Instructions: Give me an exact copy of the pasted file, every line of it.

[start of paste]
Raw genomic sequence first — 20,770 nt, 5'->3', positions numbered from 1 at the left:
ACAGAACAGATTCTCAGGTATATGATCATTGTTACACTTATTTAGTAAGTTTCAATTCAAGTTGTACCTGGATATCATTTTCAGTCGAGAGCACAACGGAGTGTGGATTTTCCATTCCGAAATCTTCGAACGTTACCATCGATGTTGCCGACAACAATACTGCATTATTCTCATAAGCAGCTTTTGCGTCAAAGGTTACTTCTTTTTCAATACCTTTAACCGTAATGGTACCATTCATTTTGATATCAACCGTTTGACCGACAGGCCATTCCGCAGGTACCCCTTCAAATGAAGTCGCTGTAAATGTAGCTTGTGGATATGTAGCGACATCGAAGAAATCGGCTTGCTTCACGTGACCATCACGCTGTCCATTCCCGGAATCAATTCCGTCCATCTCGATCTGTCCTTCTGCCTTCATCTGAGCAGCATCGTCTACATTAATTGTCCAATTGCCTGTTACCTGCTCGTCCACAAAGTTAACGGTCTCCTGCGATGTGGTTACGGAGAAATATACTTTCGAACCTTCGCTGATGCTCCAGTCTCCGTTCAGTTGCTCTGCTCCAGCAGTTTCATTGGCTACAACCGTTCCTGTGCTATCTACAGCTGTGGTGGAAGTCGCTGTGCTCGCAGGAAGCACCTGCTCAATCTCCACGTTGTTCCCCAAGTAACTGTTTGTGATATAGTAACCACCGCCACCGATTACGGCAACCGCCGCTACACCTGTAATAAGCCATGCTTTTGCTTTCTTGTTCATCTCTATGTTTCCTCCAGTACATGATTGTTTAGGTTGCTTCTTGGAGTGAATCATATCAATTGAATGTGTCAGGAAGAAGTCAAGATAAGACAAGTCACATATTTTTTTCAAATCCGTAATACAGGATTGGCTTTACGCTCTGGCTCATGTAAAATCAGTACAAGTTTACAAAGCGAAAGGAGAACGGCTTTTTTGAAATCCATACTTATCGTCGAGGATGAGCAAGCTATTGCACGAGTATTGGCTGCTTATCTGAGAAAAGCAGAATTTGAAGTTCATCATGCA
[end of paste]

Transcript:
Raw genomic sequence first — 20,770 nt, 5'->3', positions numbered from 1 at the left:
ACAGAACAGATTCTCAGGTATATGATCATTGTTACACTTATTTAGTAAGTTTCAATTCAAGTTGTACCTGGATATCATTTTCAGTCGAGAGCACAACGGAGTGTGGATTTTCCATTCCGAAATCTTCGAACGTTACCATCGATGTTGCCGACAACAATACTGCATTATTCTCATAAGCAGCTTTTGCGTCAAAGGTTACTTCTTTTTCAATACCTTTAACCGTAATGGTACCATTCATTTTGATATCAACCGTTTGACCGACAGGCCATTCCGCAGGTACCCCTTCAAATGAAGTCGCTGTAAATGTAGCTTGTGGATATGTAGCGACATCGAAGAAATCGGCTTGCTTCACGTGACCATCACGCTGTCCATTCCCGGAATCAATTCCGTCCATCTCGATCTGTCCTTCTGCCTTCATCTGAGCAGCATCGTCTACATTAATTGTCCAATTGCCTGTTACCTGCTCGTCCACAAAGTTAACGGTCTCCTGCGATGTGGTTACGGAGAAATATACTTTCGAACCTTCGCTGATGCTCCAGTCTCCGTTCAGTTGCTCTGCTCCAGCAGTTTCATTGGCTACAACCGTTCCTGTGCTATCTACAGCTGTGGTGGAAGTCGCTGTGCTCGCAGGAAGCACCTGCTCAATCTCCACGTTGTTCCCCAAGTAACTGTTTGTGATATAGTAACCACCGCCACCGATTACGGCAACCGCCGCTACACCTGTAATAAGCCATGCTTTTGCTTTCTTGTTCATCTCTATGTTTCCTCCAGTACATGATTGTTTAGGTTGCTTCTTGGAGTGAATCATATCAATTGAATGTGTCAGGAAGAAGTCAAGATAAGACAAGTCACATATTTTTTTCAAATCCGTAATACAGGATTGGCTTTACGCTCTGGCTCATGTAAAATCAGTACAAGTTTACAAAGCGAAAGGAGAACGGCTTTTTTGAAATCCATACTTATCGTCGAGGATGAGCAAGCTATTGCACGAGTATTGGCTGCTTATCTGAGAAAAGCAGAATTTGAAGTTCATCATGCA